Indigenous waterberry tree
Scientific name: Syzygium cordatum, Waterberry group (376);
Syzygium cordatum is a medium-sized tree. young trunks banded and blotched in grey and white and are fairly smooth; in old trees the bark is dark brown, light grey or reddish, thick, rough, fissured and can be pulled off in thick, corklike, square pieces. The tree is evergreen tree with a dense, spreading crown. Usually growing 6 - 15 metres tall, it can sometimes reach 20 metres and dwarf forms just 30 - 45 cm tall have also been reported. The bole is seldom straight, often gnarled and branching from low down, it can be up to 60cm in diameter and is sometimes buttressed.
The leaves, bark and roots are used in the preparation of various traditional medicines. ranging from treatment for stomach ache cure for giddiness. The smoke from burning wood has a pleasant aroma.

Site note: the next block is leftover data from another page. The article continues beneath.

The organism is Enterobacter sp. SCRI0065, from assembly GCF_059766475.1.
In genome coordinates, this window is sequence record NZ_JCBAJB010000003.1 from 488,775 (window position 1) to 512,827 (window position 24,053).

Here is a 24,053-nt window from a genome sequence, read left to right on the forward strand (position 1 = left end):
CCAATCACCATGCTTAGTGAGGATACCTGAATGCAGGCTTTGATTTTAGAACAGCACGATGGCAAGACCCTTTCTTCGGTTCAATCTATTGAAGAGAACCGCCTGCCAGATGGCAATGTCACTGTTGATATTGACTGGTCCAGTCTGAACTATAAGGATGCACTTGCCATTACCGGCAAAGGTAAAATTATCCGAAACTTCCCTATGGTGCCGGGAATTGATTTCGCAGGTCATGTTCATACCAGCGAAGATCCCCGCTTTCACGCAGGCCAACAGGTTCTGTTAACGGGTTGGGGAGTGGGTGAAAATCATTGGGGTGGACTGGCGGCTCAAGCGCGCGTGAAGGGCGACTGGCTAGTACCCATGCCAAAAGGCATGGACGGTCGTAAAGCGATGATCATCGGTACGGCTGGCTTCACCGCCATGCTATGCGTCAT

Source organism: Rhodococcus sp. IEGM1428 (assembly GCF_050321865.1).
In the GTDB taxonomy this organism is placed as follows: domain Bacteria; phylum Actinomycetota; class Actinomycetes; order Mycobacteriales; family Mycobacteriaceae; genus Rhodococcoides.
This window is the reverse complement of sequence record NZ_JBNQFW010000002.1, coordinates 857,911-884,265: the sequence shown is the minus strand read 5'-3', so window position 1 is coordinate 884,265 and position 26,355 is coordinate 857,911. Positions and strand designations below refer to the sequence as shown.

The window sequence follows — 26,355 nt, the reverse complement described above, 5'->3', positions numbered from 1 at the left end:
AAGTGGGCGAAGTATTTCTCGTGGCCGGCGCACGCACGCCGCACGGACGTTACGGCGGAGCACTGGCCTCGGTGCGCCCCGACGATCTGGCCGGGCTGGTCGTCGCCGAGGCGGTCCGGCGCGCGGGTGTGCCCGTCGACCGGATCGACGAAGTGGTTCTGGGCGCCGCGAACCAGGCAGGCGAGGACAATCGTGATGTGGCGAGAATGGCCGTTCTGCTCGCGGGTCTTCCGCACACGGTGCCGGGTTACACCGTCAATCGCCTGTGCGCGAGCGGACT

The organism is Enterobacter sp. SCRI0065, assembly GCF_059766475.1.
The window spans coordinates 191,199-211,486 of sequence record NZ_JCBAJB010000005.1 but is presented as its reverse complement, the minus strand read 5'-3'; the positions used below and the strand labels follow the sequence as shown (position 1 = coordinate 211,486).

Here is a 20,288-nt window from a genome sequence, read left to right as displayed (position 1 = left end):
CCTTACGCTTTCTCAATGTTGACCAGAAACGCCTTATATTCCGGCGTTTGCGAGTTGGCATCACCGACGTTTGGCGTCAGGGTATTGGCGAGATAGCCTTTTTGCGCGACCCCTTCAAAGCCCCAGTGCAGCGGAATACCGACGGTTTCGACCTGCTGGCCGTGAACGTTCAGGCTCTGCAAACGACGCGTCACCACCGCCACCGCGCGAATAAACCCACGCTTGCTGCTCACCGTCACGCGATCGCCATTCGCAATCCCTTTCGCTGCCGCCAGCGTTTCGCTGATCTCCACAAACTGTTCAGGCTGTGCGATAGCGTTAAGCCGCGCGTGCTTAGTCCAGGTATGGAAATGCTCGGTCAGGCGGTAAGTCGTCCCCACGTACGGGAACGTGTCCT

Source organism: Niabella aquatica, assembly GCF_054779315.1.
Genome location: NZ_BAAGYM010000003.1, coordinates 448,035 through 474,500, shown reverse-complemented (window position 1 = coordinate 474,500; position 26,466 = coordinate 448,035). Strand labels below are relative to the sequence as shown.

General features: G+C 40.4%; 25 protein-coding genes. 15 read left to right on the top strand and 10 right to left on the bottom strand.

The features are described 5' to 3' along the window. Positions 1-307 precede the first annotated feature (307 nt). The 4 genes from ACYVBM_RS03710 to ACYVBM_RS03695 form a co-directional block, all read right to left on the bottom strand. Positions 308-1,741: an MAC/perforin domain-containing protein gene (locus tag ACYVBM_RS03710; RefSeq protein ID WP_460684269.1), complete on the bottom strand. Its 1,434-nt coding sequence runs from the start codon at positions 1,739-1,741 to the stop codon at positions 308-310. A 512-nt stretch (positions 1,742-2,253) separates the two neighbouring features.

The tree is used to produce timber which is used construction and making furniture. The fruits are a source of food, it can be eaten raw or used to making an alcoholic drink. A good quality jelly can be cooked from the ripe fruit. Leaves, bark, roots having a tanning property.
Planting and tree management:
This is a fast-growing tree and can reach up to 1m per year with a rather aggressive root system. Pollarding is practised to produce close, rounded heads of young branches. Plantations of this tree should be planted around water points, springs or on banks of streams or rivers.